November 9th, 2009
We’ve had a rather rough few days around here. It hasn’t been all bad, we’ve had plenty of storytelling and tickling and other pleasant interactions. But we’ve also had way more than our usual share of time-outs and dicussions about why it’s not okay to disobey your mother, or to speak rudely, or to throw books, or to hit. We’ve talked about how it’s okay to be angry, it’s okay to say, “I’m really angry about this,” but it’s not okay to lose your temper and take your anger out on the people around you.
I don’t think there’s any particular reason Annalie has been testing limits lately. She’s been eating and sleeping normally. Our routine is settling back down after travels and houseguests and sickness, so that’s probably part of it. I think it’s mostly just one of those things that kids do from time to time, checking to see if all the rules are still the same. Or maybe God thought I hadn’t been challenged enough lately. Who knows.
In any case, today was Annalie’s half-birthday—that is, the day she turned 5 1/2. My piano teacher’s family used to celebrate half-birthdays with half a cake, just for fun. Troy and I have celebrated each other’s half-birthdays a few times over the years (mine is 9/11, which has a whole new meaning the past eight years), when we’ve been apart on our actual birthdays. Today I decided to surprise Annalie with a half-cake because I thought we could use a fun surprise.
I tried to be sneaky about it. When I was in the kitchen cleaning up and Annalie was upstairs drawing and watching Cyberchase, I whipped up a small one-layer lemon cake as quietly as I could. I didn’t use my big stand mixer because I figured Annalie might hear it. While it was baking, I went back upstairs and played a game of UNO with Annalie, then went back downstairs to take out the trash and recycling, and take the cake out of the oven and make some frosting.
I discovered I could not make the frosting without using the stand mixer. Sure enough, within two seconds of turning it on, I heard Annalie jump off the couch and come clattering downstairs. I flicked the mixer off, met Annalie in the kitchen doorway and said, “You can’t come in! It’s a surprise for you and it’s not ready yet.”
Annalie grinned and asked, “Is it cake? It smells like lemon cake!”
“It’s a surprise, that’s all I’m saying. Can you please stay upstairs for a few more minutes? And not try to sneak into the kitchen? I really want it to be a fun surprise,” I answered.
Annalie, still grinning, replied, “Okay, Mama! I won’t try to sneak down, I promise.” Then, true to her word, she went back upstairs and stayed put till I was done assembling and frosting the cake. I was quite proud of her for that.
When I went upstairs to tell her she could come down and see her surprise, she fairly flew down the stairs, then giggled with delight when she saw the cake. I asked her if she knew why I made her half a cake. She didn’t, so I told her that today was her half-birthday, that today she was officially 5 1/2 years old. She laughed, then ran to get plates and forks.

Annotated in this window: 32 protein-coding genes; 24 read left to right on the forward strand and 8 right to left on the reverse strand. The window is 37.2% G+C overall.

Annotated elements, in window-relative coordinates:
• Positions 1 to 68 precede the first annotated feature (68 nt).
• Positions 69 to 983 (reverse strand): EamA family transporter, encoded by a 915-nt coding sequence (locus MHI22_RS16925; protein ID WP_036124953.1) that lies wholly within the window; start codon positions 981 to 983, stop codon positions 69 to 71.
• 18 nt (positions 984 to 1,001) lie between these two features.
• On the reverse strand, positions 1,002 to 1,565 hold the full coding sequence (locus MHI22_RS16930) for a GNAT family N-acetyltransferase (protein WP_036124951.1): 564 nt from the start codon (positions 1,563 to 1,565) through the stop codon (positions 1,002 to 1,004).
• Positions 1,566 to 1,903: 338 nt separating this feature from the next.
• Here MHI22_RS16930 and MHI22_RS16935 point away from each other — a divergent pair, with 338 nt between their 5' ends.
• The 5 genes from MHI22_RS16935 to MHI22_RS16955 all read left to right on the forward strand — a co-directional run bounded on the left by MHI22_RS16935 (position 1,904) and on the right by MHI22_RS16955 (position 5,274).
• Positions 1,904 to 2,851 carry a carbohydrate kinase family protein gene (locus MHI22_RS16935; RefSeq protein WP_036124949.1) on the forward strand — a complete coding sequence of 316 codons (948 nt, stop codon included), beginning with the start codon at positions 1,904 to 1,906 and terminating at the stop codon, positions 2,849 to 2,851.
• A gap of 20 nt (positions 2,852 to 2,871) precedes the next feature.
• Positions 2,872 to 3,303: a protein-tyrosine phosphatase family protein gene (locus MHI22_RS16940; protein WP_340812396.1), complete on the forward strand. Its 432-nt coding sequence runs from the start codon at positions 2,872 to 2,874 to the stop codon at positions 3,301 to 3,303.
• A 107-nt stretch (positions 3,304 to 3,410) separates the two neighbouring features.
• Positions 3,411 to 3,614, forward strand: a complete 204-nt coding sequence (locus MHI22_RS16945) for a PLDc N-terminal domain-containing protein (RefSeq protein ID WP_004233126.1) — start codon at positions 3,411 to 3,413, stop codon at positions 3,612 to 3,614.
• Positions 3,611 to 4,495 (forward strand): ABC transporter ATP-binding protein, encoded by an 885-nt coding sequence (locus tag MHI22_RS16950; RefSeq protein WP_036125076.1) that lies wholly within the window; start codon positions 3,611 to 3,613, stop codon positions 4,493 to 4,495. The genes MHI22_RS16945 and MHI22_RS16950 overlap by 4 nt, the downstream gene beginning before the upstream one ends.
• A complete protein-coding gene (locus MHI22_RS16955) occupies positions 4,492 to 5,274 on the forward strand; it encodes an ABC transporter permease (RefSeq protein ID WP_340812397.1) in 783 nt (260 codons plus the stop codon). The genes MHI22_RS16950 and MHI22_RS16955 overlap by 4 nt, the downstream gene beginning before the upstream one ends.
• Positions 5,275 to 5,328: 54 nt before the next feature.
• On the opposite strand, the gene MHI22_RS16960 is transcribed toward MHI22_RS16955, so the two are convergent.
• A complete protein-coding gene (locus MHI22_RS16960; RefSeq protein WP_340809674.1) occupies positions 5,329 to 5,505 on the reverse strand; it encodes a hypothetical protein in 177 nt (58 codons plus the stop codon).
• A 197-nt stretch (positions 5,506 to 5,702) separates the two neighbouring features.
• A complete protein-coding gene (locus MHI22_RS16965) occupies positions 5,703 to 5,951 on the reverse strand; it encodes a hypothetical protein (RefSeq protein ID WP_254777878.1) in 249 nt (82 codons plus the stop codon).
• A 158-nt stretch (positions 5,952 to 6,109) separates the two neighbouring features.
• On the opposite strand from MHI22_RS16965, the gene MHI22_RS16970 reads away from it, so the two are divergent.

We put candles in the cake, I sang to her, we took a photo for Troy, and she blew out her candles. We had tall glasses of milk and lemon cake with lemon cream cheese frosting for dinner. Annalie smiled and chattered nonstop the whole time, and gave me about 17 hugs and kisses while we were eating and talking about the fact that now she’s closer to being six than she is to five.
After dinner we turned on the Christmas lights still strung on our house and in the lemon tree, and went outside to play a game Annalie invented, called “Look, Gramaw sent me a care package!” Annalie put a bunch of stuffed animals and her Halloween candy in a big box, wrote “Gramaw” for the return address and scribbled fake cursive lines for the delivery address, and set it outside the sliding glass door. Then we came inside and went back outside, pretending to be surprised by the big box on the patio. Annalie spent a good 15 minutes exclaiming over the box’s contents and naming each of her “new” stuffed animals. She put the candy back in her Halloween pumpkin, saying she didn’t want any candy right then, since she’d just eaten cake. Very sensible of her, I thought.
Right before bedtime, Annalie almost lost it because she wanted to take a shower upstairs, not downstairs. I’d already switched from a bath to a shower because she insisted that she’d told me she wanted a shower (even though she had told me she wanted a bath), and didn’t feel like switching bathrooms. I told her that she could have a shower upstairs tomorrow, but tonight we were staying downstairs. Oh, the drama. Then she yelled at me because I grabbed the wrong cupcake pajamas from her dresser, she wanted the shorts ones, not the stupid long pants ones! Cue me counting to ten under my breath and saying a prayer for patience.
Compared to the defiance I’ve been dealing with in the past few days, this evening was actually pretty mild. I stayed calm and offered Annalie the choice between downstairs shower or going to bed early, and she backed down, grumbling, and even offered an apology for yelling at me. After her shower we were talking about the fact that when a grown-up says, “This is what we’re doing,” it’s not okay for a kid to yell just because they don’t like what the grown-up said. I asked Annalie why she thought she’d been having so much trouble controlling her temper the last few days, and she shook her head and said, “I just don’t know, Mom! It’s a mystery.”
Maybe it’s just because she’s 5 1/2 now. Life does get more complicated as you get older. I won’t make the mistake of thinking that a 5 1/2-year-old can’t be troubled or worried. I remember being 5 1/2, and in my experience childhood was not all gumdrops and roses. I guess all Troy and I can do is love her, teach her, guide her, give her as much freedom as we safely can, and surprise her with the occasional half-birthday cake.